A: There's a thing called recovery capital. When physicians or pilots are busted within their profession with opioid addiction, for example, they have to go to treatment. But what is interesting is the treatment they get is abstinence-based. They will not get methadone or any other drug as part of their treatment. Five-year outcomes show 90% complete success. And this is a widely replicated finding with associations that have concerns around safety.
In B.C.. those who are receiving methadone, who are having a really hard time recovering — and these are the people I have worked with in my research — they are poor people, disproportionately Indigenous, and disproportionately dealing with mental health issues.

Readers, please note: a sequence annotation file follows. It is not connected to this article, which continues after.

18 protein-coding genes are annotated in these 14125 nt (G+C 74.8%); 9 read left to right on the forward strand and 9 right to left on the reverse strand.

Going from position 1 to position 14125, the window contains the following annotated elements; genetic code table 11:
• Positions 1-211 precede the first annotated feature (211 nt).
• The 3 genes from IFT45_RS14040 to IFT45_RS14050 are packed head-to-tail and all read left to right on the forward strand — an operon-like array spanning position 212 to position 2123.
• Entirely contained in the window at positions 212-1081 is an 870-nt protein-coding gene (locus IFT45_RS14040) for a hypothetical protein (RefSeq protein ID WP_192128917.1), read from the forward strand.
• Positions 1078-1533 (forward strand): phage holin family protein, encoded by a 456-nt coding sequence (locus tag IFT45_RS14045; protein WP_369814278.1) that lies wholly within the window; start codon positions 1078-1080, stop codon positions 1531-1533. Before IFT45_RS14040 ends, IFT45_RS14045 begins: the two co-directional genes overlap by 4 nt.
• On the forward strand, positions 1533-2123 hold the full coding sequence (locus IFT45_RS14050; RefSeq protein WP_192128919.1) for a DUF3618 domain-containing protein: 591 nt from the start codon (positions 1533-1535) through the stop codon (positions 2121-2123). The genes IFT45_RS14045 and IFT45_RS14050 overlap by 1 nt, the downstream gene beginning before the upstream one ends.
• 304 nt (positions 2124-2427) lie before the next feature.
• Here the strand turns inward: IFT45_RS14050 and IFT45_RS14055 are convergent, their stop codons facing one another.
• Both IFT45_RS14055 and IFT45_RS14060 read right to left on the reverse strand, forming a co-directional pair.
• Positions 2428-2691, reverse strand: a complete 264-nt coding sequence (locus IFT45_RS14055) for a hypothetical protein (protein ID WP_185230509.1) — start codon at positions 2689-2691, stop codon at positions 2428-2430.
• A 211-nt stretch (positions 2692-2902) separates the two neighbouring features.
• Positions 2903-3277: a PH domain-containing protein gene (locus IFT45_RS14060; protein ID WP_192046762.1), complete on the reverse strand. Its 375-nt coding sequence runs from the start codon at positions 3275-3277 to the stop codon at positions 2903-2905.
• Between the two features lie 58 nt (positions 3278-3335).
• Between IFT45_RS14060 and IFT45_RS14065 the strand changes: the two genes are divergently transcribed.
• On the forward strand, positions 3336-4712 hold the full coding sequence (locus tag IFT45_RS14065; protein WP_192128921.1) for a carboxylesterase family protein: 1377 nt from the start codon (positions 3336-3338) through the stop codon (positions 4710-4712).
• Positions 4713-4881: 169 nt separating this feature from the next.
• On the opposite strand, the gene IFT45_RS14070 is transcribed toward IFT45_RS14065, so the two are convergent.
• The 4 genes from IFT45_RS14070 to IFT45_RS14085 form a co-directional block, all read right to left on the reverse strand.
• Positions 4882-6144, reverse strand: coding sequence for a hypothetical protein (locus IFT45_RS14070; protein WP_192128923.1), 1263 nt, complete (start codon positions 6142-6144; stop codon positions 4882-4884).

In our analysis of methadone recipients in B.C., about 40% have been diagnosed with either bipolar disorder or schizophrenia.
People who are most likely to recover are going to have good material resources, so if they want to make changes, they can. They are going to believe in themselves and have people around them who believe in them.
And they have a strong cultural background/traditions.
A lot of people who struggle, don't have anyone in their corner and they don't have material access.
As so many have had adverse childhood experiences, they don't have a lot of belief in themselves.
Colonizing societies worked to stamp out Indigenous peoples' cultures. So for Indigenous people who struggle with addiction, the cultural piece is often what needs to be strengthened.
Q: So what if I am reading this and thinking that I may have a problem? Or that someone I love might?